What I’ll Carry

The quarantine has been lonely and long. I look forward to when we will get back to normal, especially at school. However, there have been multiple silver linings for me. I have several things I look forward to carrying with me into post-quarantine life.

Vegan Stuffed Shells

Cooking and baking are on my list. I’ve always loved to bake, but now I have added a sourdough starter named Stanley, who is serving us well with weekly loaves of sourdough. Cooking, on the other hand, was always only functional for me, never fun or creative. I have turned around 180 degrees, and now I delight in making healthy and delicious meals. My genius hour during our at-home learning was about using the spices in my spice cabinet. I continue to do so with abandon and joy.

In addition to being in the kitchen more, I am also happy that there is less stress in my life, due to a lighter schedule. I’m getting better sleep and have more prayer and quiet meditation. I’m an introvert through and through, so I do better with more solitude. I know the quarantine has not been good for everyone’s mental health, and so I am humbly thankful that I feel as good as I do.

Though I’ve been disappointed in my lack of quarantine reading, I am pleased with all the writing I’m doing. I’ve always been a writer, but since the end of February, I have written more regularly than ever before — 50+ blog posts and 40+ poems, not to mention at least 8,458 emails for school.

Finally, what I am making a commitment to carrying after we go back to “normal” is the message of Black Lives Matter. The U.S. (and, indeed the world) should not go back to normal in the area of human rights. Too many of us, and that includes me, have stayed silent long enough. We must work to dismantle systemic injustice, inequality, and racism. I pray we all carry the story of George Floyd so this is a turning point in our civilization.

Those are a few things I will carry with me throughout the days I have left in this world (minus writing all those emails).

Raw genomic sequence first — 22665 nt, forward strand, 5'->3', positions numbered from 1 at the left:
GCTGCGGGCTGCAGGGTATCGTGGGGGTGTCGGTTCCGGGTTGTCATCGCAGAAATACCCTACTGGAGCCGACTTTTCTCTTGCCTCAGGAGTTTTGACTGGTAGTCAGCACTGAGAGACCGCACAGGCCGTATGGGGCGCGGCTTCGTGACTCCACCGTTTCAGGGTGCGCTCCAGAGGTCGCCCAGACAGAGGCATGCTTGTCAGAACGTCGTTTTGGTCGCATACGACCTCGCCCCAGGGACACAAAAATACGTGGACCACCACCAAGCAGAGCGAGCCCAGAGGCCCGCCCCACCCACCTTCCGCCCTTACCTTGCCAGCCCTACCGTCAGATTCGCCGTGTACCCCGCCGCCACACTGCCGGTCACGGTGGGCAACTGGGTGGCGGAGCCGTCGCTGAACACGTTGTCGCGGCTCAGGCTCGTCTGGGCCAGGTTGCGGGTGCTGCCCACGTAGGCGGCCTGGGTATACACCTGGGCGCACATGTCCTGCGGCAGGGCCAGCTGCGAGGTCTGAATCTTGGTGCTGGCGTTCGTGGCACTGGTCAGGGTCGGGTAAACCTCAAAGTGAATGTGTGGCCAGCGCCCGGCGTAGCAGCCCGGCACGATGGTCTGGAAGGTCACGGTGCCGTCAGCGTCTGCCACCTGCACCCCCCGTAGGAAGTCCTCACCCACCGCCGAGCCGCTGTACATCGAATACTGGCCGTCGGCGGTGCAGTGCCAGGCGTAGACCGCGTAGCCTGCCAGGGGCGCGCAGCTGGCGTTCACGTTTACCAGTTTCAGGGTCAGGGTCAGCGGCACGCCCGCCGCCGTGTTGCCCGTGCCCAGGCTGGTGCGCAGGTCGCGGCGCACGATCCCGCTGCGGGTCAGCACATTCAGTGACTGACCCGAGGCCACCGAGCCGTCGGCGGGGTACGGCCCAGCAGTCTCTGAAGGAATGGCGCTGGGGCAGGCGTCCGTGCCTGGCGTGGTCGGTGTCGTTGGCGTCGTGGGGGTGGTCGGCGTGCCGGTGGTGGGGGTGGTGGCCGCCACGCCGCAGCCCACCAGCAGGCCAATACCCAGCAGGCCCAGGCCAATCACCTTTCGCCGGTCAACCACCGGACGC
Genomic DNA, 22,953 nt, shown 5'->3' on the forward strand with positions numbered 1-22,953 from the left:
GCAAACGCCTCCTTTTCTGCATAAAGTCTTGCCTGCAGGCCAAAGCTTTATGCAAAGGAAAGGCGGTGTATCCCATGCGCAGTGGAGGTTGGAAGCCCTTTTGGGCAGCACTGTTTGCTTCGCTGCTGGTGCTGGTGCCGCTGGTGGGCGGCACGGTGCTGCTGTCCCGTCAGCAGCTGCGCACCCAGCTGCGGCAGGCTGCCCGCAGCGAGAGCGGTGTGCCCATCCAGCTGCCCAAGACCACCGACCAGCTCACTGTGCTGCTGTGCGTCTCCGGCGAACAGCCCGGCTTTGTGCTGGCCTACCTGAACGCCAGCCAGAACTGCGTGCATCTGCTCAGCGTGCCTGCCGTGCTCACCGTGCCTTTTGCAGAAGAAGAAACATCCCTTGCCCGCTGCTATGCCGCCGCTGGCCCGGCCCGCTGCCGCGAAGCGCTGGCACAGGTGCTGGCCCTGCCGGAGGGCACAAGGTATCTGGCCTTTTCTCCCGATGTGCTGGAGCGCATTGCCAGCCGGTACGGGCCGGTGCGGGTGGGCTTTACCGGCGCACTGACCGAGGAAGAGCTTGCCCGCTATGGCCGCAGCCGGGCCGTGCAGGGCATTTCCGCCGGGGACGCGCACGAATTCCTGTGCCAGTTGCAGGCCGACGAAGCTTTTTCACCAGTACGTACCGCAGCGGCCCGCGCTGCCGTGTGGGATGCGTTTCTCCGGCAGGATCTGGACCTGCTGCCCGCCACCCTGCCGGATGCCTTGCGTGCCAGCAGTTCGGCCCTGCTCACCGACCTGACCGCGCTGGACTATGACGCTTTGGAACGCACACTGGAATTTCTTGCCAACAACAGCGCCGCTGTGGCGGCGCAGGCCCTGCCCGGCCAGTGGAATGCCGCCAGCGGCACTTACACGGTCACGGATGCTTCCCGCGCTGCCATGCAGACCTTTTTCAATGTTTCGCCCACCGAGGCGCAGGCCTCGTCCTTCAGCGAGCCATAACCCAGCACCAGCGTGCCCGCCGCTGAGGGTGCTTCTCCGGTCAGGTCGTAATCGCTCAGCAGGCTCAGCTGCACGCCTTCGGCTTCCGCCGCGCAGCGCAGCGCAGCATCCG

Today is Wednesday, Day 106 in Bahrain, day 71 of The Isolation Journals with Suleika Jaouad. Today’s prompt was provided by Clifford Thompson. It is to write about what we hope to carry forward from the quarantine? Clifford’s latest book is What It Is: Race, Family, and One Thinking Black Man’s Blues.

Feedback with an Audience

Writing for Slice of Life with TwoWritingTeachers.org

Something happened today that was one of those snapshot moments. You know the kind you know is special so you take a mental picture to remember it?

It was in our Zoom “Open Hour” meeting. This time is like office hours for my fifth graders during emergency remote learning. Students can come and share the draft they are working on, ask a question about the assignment, or just say hi and see their friends.

Zainab had a question on our assignment, which was to write a poem about ourselves using figurative language. She said she wanted to write an Etheree poem, which is a ten-line poem starting with one syllable and then each subsequent line adds another syllable. She explained that she had written 8 metaphors and similes and she wanted to use them all, but they were each 7-10 syllables. So what was she to do? What a great writer question! The ensuing conversation between us was one of those writerly moments that makes me love my job as a teacher. I shared alternative form ideas, but also an example of how I had to shorten some of my ideas, like my metaphor–“I am a sunrise of hope”–became “rise of hope” for line 3. During this encounter, I began contemplating the question, do we write for ourselves or our audience?

Anyway, we were into this sweet writing conference, and at one moment I looked around the Zoom gallery and saw the 13 attentive faces of the others in our meeting, listening to our conference. For a few moments I had forgotten about them.

I’m sure it was the first time in my entire teaching life that I was having a conference where 13 others sat in on the conversation.

We had lots more of these mini conferences during the rest of the meeting. Sometimes other students would chime in to help. By the way, each time I asked the students if they wanted to share and receive feedback in front of their peers. All of them said yes.

Here are our poems. I chose the Etheree, and Zainab chose a different form. I think the Queen of Poems made a good decision.

An Etheree Poem about Me
Rise of hope
Map of my heart
Daughter of the King
As old as a grandma
Talkative as a parrot
Delighted as a young puppy
Friend of caring, hope, and honesty
Trying to be a better ancestor

I am Zainab.
I am the taste of pancakes and sweet maple syrup.
I am the smell of daisies starting to grow.
I am the sight of a birthday cake full of delights.
I am the sound of babies whining and their sweet laughter.
And the cheers of a crowd.
I am the taste of freshly baked pizza with a sight of delight for dessert.
I am a collector of my memories.
I am the sound of classical music playing.
I am the touch of guitar strings and fluffy marshmallows.
I am the taste of a fresh salad with a dressing that is made of magic.
I am the smell of the sea on an early summer morning.
I am the sight of knowledge walking on a runway
And books humming their words.
I am a girl with hair like a flowing river.
I am a princess with cheeks as red as roses.

Done by:
The Queen of Poems,
Zainab Aref Almukhtar (5A)